Coronavirus and Super-Spreaders: What You Need to Know

Learn the basics of the current coronavirus outbreak—and the best way to protect yourself.

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PUBLISHED Jan. 27, 2020

What you need to know about the coronavirus

The outbreak of a new coronavirus in China is continuing to spread.

The new virus, known as Novel Coronavirus (2019-nCoV), is concerning precisely because it’s new. “We are in the very early stages and some of the details and facts we would like to know are not quite available,” says Robert Kim-Farley, MD, professor-in-residence at the UCLA Fielding School of Public Health.

Also of concern is the emergence of potential super-spreaders—people who seem to be more infectious and cause more infections than experts would predict.

Here’s what you should know about the coronavirus, and the role super-spreaders can play in outbreaks.

What is a coronavirus?

Coronaviruses are a family of viruses that can cause various respiratory illnesses, including the common cold. According to a recent article in the Journal of the American Medical Association (JAMA), coronavirus accounts for 10 per cent to 30 per cent of all adult upper respiratory infections.

This group of viruses is actually found more often in animals, including pigs, chickens, ducks and wild birds, according to the Government of Ontario. “What usually happens is that the virus will infect an animal then evolve and infect humans, so there’s potential for human-to-human spread,” says Miriam A. Smith, MD, chief of infectious disease at Northwell Health’s Long Island Jewish Forest Hills in Queens, New York.

There are seven basic types of coronavirus that affect humans. Four usually cause mild illness. Three are more ominous and all jumped from animals, according to the Centers for Disease Control and Prevention (CDC) in the United States. One was severe acute respiratory syndrome (SARS), which originated in China. The other was Middle East respiratory syndrome (MERS), which appeared in Saudi Arabia in 2012. The third is the current outbreak.

Where did the current outbreak originate?

Epidemiologists have traced the current outbreak of illness to a busy seafood and poultry market in Wuhan, the capital of Hubei Province in Central China. According to the JAMA article, Chinese officials announced the outbreak on Dec. 31, 2019.

No one knows which animal might have been responsible for the outbreak, but interest is currently on snakes, says William Schaffner, MD, an infectious diseases specialist with Vanderbilt University Medical Center in Nashville, Tennessee. There’s also some speculation about bats, which is intriguing, says Dr. Schaffner, because both MERS and SARS were ultimately linked to bats.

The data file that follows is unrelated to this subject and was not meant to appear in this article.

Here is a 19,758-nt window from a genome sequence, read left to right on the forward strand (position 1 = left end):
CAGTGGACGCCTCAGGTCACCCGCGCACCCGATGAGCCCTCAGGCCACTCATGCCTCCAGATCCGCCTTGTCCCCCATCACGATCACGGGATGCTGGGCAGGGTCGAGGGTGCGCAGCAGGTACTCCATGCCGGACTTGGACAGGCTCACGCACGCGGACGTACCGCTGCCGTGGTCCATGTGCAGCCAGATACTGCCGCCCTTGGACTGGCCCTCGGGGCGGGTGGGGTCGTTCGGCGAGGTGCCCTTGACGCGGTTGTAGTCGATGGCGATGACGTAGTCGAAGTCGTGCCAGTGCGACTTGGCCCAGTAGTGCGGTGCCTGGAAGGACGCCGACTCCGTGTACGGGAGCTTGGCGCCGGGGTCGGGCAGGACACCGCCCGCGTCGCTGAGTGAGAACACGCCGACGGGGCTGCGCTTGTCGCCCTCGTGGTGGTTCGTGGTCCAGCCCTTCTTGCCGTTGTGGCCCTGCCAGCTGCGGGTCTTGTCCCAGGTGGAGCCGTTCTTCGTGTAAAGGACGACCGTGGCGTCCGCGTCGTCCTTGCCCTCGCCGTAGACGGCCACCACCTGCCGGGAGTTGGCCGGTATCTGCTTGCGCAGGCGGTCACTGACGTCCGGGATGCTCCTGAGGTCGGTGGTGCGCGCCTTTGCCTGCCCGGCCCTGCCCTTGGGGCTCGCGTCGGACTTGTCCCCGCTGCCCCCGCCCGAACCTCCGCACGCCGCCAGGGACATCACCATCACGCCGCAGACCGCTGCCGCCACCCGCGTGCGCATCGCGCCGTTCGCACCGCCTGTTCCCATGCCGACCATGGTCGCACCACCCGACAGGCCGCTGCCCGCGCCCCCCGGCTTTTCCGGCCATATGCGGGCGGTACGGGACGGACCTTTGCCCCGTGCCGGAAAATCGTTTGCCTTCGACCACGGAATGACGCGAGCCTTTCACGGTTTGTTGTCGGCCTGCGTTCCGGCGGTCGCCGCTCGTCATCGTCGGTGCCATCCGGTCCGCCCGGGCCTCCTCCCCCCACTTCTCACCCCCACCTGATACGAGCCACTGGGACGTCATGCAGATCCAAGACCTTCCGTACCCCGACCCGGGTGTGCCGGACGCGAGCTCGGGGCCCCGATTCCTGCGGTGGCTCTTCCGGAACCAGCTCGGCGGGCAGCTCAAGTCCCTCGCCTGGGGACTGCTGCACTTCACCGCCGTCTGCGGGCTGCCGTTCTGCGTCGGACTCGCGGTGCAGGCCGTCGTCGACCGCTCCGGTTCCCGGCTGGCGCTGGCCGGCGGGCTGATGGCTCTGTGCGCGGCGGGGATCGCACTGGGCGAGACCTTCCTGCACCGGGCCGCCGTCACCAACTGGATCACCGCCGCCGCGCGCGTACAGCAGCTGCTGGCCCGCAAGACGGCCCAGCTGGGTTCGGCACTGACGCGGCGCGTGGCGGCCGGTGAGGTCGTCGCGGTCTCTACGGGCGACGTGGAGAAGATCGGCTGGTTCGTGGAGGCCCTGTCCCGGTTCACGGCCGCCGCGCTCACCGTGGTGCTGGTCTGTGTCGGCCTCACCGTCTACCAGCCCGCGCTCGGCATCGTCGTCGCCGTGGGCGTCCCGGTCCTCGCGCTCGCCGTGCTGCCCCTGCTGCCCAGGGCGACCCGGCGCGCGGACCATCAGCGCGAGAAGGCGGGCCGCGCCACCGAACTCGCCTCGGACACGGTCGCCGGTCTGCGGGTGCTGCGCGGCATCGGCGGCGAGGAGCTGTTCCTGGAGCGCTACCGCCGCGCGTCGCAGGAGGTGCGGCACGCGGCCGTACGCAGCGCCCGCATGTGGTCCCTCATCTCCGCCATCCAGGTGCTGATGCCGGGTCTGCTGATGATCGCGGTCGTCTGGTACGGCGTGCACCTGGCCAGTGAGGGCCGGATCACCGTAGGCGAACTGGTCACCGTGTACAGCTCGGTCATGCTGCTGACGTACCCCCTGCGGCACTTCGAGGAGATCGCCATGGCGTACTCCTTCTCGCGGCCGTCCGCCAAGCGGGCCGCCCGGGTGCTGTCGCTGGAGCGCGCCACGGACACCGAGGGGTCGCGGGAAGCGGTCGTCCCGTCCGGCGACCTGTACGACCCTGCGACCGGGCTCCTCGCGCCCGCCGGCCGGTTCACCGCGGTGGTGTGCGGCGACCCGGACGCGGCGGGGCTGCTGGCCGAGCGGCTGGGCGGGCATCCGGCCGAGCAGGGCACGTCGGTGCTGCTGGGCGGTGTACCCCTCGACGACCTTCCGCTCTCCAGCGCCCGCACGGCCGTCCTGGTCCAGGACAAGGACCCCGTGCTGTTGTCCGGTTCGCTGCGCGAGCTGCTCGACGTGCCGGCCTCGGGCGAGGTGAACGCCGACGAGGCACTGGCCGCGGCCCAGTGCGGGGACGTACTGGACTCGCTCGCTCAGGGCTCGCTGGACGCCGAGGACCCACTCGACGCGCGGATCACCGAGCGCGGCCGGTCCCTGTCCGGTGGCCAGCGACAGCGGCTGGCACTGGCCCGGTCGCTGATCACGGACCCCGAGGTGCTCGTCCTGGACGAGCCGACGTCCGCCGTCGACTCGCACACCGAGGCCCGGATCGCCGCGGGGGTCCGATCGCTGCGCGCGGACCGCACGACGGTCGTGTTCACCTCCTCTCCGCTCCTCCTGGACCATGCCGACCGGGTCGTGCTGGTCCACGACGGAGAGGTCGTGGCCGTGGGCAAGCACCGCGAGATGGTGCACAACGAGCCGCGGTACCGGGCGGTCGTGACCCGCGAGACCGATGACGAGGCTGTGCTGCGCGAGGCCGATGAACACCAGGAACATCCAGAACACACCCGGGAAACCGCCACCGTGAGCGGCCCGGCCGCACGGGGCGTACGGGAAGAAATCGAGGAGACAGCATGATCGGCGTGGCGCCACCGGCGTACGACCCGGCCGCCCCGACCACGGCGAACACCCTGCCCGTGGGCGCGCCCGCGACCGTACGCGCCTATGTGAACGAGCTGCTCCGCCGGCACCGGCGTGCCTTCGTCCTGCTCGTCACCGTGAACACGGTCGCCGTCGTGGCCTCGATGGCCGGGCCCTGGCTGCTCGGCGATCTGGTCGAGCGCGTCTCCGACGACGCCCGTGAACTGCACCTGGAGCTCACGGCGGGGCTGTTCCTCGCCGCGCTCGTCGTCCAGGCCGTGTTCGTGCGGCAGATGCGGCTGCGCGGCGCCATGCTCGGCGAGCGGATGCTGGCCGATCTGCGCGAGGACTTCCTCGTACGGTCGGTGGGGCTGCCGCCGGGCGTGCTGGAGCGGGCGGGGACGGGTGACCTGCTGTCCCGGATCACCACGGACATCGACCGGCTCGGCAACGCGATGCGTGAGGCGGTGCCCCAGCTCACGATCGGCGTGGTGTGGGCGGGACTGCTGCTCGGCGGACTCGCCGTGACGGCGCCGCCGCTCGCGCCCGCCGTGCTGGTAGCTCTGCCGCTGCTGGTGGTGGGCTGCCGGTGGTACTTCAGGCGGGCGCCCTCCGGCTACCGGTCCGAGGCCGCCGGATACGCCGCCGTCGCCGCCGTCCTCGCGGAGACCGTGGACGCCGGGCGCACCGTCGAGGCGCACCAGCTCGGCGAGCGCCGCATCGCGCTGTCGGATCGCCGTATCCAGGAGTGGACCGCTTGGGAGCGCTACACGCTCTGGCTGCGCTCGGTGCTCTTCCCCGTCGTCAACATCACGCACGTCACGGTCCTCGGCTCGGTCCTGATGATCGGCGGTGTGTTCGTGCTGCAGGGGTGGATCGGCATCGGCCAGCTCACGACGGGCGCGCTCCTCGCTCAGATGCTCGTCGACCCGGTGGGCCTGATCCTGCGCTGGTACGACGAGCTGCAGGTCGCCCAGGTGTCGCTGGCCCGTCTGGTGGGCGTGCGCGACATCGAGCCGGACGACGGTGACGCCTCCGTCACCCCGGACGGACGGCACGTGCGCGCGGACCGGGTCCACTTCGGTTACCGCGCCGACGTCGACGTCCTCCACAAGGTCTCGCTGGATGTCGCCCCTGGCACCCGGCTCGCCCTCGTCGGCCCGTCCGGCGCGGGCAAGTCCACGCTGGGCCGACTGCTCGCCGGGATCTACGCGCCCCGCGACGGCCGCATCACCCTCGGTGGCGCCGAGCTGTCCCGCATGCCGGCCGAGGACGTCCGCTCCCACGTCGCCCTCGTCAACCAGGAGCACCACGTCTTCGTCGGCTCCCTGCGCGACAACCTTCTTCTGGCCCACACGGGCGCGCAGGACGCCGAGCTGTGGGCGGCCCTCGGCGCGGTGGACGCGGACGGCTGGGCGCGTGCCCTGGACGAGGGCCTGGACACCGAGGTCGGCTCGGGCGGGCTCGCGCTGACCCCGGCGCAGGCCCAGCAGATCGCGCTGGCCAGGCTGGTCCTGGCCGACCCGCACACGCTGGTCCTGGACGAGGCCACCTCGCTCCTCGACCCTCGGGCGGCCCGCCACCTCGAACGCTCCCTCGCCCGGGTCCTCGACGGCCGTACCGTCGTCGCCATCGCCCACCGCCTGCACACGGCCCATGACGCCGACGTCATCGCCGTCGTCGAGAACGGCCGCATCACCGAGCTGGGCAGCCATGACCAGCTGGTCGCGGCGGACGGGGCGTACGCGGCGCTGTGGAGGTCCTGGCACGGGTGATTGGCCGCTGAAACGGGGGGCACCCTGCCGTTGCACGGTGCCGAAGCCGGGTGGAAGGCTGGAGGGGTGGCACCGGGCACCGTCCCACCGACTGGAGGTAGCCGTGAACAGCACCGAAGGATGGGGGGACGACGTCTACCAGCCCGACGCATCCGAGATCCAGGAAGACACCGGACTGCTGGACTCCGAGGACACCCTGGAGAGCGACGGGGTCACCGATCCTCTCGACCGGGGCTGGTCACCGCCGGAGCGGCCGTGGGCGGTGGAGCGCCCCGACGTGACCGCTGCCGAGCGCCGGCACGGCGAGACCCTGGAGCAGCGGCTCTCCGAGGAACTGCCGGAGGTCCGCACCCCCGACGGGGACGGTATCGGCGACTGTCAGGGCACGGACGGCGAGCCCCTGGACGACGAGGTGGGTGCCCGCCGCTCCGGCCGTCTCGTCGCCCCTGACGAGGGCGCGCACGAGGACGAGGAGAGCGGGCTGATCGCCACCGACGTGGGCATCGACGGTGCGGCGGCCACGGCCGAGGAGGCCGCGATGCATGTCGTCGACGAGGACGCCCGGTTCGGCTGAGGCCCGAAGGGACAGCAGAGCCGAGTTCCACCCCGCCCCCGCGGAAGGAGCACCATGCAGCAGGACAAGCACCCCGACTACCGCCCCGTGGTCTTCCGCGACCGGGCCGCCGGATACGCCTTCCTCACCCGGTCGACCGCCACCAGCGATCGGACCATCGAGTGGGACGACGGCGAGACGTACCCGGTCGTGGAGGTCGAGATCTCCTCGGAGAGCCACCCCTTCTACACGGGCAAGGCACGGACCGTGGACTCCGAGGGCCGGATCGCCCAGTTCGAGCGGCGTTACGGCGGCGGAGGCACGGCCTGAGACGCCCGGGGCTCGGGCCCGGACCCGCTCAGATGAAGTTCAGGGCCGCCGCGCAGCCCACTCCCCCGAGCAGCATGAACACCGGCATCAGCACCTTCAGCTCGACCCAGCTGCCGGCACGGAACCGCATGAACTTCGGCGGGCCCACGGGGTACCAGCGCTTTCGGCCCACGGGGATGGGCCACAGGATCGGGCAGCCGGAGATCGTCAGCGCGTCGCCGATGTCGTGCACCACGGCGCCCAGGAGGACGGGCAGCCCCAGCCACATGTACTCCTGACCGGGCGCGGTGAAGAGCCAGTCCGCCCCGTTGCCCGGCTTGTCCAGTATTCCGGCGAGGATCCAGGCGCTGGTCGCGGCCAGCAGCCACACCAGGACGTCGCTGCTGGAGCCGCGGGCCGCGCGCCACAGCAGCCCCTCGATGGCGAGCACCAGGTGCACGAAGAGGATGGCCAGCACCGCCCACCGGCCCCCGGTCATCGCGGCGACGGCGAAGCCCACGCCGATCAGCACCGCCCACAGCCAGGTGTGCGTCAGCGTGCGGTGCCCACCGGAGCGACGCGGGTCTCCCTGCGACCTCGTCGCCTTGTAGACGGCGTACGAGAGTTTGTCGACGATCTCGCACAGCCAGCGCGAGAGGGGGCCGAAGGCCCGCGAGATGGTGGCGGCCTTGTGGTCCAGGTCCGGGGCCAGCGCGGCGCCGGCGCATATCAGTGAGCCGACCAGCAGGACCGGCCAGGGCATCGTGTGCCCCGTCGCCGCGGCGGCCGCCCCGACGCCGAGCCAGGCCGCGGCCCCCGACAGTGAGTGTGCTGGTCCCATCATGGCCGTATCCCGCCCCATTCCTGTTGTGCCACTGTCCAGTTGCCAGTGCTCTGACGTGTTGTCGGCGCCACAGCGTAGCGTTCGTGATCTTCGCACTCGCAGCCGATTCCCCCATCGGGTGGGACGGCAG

So far, the outbreak is still centred in Wuhan City, but has moved to other parts of China, and continues to spread throughout the world.

What are the symptoms?

Coronaviruses affect the respiratory system, so symptoms can be similar to the cold or flu. This can include cough, fever, sore throat, runny nose, headache and overall feeling of being unwell, reports the Government of Canada. But symptoms do vary with the current virus mainly showing up as fever, cough, and shortness of breath, says Dr. Messonier.

MERS caused respiratory symptoms (50 per cent to 89 per cent of patients needed help breathing through mechanical ventilation) but also gastrointestinal problems and kidney failure, according to the JAMA article. Like the current coronavirus, SARS patients had fever, cough, and shortness of breath, but some also had watery diarrhea. Up to a third of SARS patients needed mechanical ventilation. Some people with the Wuhan coronavirus have had pneumonia (in which the virus affects the lungs), says. Dr. Messonier.

How serious is the current virus?

Here’s a bit of good news: So far, the new coronavirus does not appear to be as virulent as SARS or MERS, says Dr. Schaffner. The fatality rate for MERS was 36 per cent, and it was 10 per cent for SARS, the JAMA authors stated. The fatality rate for the Wuhan coronavirus stands at about four per cent, says Dr. Messonier, although that will likely change. In general, the deaths have been in people with pneumonia—often the elderly or people who had an underlying medical condition.

“The virus obviously has the potential to kill people,” says Dr. Kim-Farley, who was on loan to the World Health Organization because of previous service as an employee of the CDC for 18 years.

How is the new coronavirus spread?

Scientists are still figuring this out.”The assumption is that the outbreak was initially based on exposure to a live animal market,” says Dr. Smith. “Now the virus appears to be spreading from human to human, but we don’t yet know how or how easily,” she says.